The Ephedra Controversy: How Chinese Medicine uses Ephedra safely

On December 30th, 2003, The Food and Drug Administration announced that it was going to ban use of the herb: Ephedra (Ephedra sinica) in the United States. Any herbal product is considered a dietary supplement in the United States and up until recently was regulated as a food. In the landmark DSHEA (Dietary Supplement Health Education Act) of 1994, the FDA required all manufacturers to take full responsibility for honest labeling of their products. Many companies took advantage of the situation; some going as far as claiming certain active ingredients, when in fact, private laboratories found that they didn’t exist in the bottle.

As consumers became aware of a great discrepancy in the quality of supplements, the dietary supplement industry asked the FDA to regulate the industry. In recent months new legislation has been passed that is a boon to the industry virtually guaranteeing that what a company puts on the label is going to be in the product.

The FDA reserves the right, however, to pull a product off the shelf if it deems it is unsafe for consumers. Such is the case with Ephedra, the first herb to be pulled from the market by the FDA. The decision came largely as a result of the death of Baltimore Orioles pitcher Steve Bechler in July of 2003. Bechler died of a heatstroke and an autopsy revealed that high levels of ephedrine (one of the active alkaloids in the plant) were found in his blood. His wife is suing the manufacturer of the Ephedra product for $600 million dollars.

Ephedra (Ephedra sinica) is a Chinese herbal medicine used in China for thousands of years that has in recent years been marketed and sold as a weight loss aid and central nervous system stimulant. Manufacturers of dietary supplements, herbalists, concerned health care professionals and users of the herb are outraged and worried that increasing governmental restrictions will deny freedom of choice in health care. Proponents of the dietary supplement argue that proper labeling with relevant risk warnings, and guided responsible usage of the herb, are enough to give people the right to use the product. The FDA however says that enough evidence has been gathered to demonstrate that the risks outweigh the benefits. The jury is still out on whether or not Ephedra will be banned from the offices of licensed acupuncturists and herbalists. In most cases, practitioners of Chinese medicine never use the drug as a weight loss aid or as a stimulant.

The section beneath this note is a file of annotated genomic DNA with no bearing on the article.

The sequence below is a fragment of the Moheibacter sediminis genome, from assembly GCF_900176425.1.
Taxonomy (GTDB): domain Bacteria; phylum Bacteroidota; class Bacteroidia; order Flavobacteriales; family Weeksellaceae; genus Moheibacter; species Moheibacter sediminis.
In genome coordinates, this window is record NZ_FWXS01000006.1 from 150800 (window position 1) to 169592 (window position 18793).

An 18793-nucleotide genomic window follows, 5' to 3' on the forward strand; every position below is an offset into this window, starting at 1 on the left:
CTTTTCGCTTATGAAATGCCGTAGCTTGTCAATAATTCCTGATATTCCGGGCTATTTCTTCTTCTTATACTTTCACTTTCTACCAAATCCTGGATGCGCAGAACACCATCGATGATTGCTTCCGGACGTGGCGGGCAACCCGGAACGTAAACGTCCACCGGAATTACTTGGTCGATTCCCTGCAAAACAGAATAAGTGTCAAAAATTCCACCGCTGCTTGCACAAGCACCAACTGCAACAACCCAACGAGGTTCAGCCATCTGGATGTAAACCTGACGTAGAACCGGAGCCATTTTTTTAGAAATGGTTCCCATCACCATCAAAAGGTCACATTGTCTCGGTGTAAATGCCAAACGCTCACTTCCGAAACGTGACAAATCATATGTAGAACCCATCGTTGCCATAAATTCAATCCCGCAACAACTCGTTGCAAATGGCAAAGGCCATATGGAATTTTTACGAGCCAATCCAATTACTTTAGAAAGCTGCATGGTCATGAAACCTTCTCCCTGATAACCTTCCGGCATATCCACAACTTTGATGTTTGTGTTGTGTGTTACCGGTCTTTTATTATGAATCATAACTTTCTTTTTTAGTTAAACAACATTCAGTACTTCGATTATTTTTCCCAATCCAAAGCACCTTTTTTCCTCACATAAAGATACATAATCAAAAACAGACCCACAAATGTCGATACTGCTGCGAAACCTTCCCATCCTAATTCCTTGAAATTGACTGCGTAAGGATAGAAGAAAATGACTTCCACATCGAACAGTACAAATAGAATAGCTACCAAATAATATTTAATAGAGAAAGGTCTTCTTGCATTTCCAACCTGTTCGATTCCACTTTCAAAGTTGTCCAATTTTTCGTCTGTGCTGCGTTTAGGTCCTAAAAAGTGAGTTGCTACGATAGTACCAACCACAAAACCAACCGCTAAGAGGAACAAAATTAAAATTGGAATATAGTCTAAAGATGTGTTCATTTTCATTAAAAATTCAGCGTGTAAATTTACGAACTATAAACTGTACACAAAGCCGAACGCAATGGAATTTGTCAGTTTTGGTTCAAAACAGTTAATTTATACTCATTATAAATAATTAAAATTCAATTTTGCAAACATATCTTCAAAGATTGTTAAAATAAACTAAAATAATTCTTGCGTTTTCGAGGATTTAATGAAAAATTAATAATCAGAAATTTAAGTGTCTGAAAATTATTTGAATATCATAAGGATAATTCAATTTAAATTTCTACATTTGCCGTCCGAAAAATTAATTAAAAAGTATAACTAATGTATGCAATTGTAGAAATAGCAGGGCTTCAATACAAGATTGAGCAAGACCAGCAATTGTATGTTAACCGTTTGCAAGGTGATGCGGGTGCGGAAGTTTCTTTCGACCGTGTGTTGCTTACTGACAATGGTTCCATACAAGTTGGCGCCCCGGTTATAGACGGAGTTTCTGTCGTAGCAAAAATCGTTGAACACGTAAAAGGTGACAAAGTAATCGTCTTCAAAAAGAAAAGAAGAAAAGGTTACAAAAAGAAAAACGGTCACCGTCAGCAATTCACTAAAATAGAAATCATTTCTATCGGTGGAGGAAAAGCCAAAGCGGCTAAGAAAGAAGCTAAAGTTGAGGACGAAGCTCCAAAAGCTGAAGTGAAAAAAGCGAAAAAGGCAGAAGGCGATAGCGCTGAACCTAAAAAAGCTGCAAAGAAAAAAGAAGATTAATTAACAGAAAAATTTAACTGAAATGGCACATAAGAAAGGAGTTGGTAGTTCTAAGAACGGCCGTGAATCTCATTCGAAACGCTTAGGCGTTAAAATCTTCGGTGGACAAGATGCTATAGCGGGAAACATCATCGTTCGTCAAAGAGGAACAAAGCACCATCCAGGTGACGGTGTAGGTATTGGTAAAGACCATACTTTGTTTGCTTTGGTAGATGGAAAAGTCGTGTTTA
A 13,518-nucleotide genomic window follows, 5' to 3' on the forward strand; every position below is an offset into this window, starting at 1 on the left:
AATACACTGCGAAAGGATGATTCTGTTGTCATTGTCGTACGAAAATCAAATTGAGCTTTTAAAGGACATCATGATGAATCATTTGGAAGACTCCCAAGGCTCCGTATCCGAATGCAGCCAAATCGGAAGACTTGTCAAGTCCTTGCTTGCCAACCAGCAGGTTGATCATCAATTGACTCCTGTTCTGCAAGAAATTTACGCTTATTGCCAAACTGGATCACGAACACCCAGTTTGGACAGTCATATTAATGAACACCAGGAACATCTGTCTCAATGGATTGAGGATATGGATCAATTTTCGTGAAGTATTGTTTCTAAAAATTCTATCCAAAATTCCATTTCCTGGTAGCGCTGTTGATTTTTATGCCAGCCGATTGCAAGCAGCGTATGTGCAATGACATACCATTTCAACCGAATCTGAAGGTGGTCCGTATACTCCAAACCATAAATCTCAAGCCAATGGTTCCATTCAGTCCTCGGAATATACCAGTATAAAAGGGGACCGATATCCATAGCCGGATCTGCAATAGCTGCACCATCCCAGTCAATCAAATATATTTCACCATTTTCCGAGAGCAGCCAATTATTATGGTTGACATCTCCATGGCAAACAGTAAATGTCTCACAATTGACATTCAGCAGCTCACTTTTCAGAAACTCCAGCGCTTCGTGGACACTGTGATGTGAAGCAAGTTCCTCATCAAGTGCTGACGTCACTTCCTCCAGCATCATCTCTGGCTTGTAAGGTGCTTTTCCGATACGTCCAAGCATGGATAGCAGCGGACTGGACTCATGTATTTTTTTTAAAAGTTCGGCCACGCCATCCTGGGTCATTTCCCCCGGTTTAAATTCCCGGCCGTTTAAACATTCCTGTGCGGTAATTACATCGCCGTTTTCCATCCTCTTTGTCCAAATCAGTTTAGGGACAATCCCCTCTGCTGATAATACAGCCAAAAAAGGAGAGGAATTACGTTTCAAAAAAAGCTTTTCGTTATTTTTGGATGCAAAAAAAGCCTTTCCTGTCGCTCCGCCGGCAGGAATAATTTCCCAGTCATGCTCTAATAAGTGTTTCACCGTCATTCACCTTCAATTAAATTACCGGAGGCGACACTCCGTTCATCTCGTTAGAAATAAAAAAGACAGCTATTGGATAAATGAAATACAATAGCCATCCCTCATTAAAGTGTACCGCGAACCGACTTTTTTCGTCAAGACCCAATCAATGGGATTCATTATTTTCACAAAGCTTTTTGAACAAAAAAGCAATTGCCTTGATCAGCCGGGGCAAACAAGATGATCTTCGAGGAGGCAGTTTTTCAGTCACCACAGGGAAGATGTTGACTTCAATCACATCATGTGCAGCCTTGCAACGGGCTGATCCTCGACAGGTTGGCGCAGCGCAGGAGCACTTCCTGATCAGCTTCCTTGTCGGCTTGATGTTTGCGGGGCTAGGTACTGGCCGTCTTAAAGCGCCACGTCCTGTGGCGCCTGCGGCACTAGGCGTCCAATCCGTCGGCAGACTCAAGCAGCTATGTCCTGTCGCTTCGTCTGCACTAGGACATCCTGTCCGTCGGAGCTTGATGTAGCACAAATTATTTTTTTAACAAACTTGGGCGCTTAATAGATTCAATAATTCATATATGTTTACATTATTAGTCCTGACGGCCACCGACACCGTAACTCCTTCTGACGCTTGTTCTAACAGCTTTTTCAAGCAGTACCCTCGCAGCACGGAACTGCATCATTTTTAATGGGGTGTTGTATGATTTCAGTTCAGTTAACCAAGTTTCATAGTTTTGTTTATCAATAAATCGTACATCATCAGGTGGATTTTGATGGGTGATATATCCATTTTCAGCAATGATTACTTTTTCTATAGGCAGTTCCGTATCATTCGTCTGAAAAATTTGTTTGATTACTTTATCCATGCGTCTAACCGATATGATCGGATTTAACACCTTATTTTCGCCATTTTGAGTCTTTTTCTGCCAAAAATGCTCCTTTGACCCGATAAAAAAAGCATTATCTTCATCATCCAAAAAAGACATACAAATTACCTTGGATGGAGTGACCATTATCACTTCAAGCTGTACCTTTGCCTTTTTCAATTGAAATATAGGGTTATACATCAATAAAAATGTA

In Chinese medicine, Ephedra, called Ma Huang, is used in a variety of situations, most of them acute. The ancient classical texts of Chinese medicine warn physicians not to use Ma Huang over long periods of time or at too high a dose. Ma huang is considered warming in nature. Its flavor is pungent and bitter. It promotes diaphoresis (sweating) and is used to benefit asthma, wheezing and in some cases coughing. It was also known to promote urination. Most frequently the herb is used in cases of what traditional Chinese medicine (TCM) calls: wind-cold. A wind-cold invasion in Chinese Medicine roughly corresponds to a particular constellation of signs and symptoms similar to the common cold: there may be cough, aching and chills, runny nose, and no sweating. In the case of wind-cold, ma huang opens the pores and diffuses the lung qi (the body’s vital energy) allowing sweating. This pushes the pathogen out of the body by releasing the exterior, or skin.

Though Ephedra may be used irresponsibly by some consumers and though when used on a long term basis for weight loss there may be increased risk, these are not good enough reasons to ban the use of the herb by responsibly trained acupuncturists and health care professionals. Used for thousands of years in China safely and effectively, Ma Huang is an incredibly effective herbal medicine when used appropriately and expertly. Current media portray only the popularized uses of Ephedra but say nothing of its potential in cases of asthma. Though over the counter sales in weight loss products may need to be restricted or banned, we must preserve the right and freedom to practice Chinese medicine using the full range of its materia medica for the benefit of all people everywhere.

@ James Whittle M.S. L.Ac. All rights reserved.

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